'Your papers, please' must never be heard in America
Independent voices from the TWT Communities
The stock market finally shook its post-election slump. Investors seized on hope that Washington will reach a deal on the federal budget and drove stocks to their biggest gain in two months. A pair of strong corporate earnings reports also helped.
On the day before the U.S. presidential election, stock indexes managed slight gains in thin trading.
Investors spent Tuesday preparing for two events sure to move markets this week: a Federal Reserve meeting and a court decision on whether Germany can help support its struggling neighbors. And if the stock market's gains Tuesday are any sign, they expect both events to turn out well.
Stocks closed lower for the seventh day out of the last eight on Monday after the government reported that U.S. consumers cut their spending last month.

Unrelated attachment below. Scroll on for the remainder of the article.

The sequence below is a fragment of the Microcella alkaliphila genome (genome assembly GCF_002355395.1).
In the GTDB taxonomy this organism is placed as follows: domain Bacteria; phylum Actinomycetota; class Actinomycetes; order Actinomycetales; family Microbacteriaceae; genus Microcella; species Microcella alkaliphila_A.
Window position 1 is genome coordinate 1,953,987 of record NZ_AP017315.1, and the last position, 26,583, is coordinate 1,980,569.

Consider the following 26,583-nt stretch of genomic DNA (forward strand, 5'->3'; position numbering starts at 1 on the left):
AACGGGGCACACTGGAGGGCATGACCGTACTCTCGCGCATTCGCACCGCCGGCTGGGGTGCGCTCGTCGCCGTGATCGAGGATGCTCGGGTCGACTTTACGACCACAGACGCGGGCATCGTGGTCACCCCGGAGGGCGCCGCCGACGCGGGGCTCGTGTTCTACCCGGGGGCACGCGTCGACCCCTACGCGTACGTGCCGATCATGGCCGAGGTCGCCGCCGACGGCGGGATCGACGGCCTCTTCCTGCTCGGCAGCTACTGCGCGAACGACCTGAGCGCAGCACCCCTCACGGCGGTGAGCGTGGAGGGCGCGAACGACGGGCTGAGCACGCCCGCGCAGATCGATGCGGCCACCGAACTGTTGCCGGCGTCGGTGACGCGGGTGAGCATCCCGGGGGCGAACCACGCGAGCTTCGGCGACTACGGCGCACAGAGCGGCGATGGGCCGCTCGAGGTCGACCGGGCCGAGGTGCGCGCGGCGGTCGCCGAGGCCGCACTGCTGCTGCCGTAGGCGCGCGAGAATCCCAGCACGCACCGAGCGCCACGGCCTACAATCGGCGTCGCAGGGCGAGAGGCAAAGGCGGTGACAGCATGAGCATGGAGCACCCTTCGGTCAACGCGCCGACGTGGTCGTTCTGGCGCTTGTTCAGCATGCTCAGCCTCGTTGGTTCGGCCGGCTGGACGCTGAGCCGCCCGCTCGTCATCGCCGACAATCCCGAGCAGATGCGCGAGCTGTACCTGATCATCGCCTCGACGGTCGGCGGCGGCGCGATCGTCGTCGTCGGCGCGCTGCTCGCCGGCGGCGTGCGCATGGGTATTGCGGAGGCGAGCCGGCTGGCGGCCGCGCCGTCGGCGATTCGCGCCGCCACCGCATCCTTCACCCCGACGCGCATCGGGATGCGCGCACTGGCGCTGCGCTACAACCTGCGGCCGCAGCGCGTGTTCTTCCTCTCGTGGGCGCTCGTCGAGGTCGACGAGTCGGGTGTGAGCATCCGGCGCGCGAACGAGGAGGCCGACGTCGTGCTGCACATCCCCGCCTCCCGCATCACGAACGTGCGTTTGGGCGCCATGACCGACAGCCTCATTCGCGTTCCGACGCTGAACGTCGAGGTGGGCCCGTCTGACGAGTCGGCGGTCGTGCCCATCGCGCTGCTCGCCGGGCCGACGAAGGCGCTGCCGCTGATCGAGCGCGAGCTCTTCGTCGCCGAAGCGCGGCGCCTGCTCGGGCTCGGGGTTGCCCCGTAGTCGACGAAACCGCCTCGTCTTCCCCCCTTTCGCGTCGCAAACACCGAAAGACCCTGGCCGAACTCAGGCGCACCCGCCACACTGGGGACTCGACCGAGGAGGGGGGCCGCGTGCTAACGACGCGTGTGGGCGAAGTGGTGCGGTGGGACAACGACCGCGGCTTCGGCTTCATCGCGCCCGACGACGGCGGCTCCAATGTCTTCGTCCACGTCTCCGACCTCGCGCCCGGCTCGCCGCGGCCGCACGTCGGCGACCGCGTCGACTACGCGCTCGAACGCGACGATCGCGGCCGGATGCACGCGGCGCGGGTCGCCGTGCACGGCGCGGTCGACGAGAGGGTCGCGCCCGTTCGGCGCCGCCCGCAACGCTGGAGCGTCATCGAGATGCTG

Calm returned to the stock market Monday after a spasm of fearful selling last week. Major indexes closed mixed after trading modestly lower for most of the day.
Stocks tumbled Thursday after two disappointing economic reports renewed investors' concerns about the pace of the recovery.
"Earnings are always important," said Randy Frederick, managing director of active trading and derivatives at the brokerage Charles Schwab. "But this week they've taken a back seat to all the other headlines, like slower growth in China, the sharp sell-off in gold and then the bombing in Boston."
"Two possibilities: Either the markets are convinced that they'll reach some sort of agreement, or the markets don't care," Frederick said.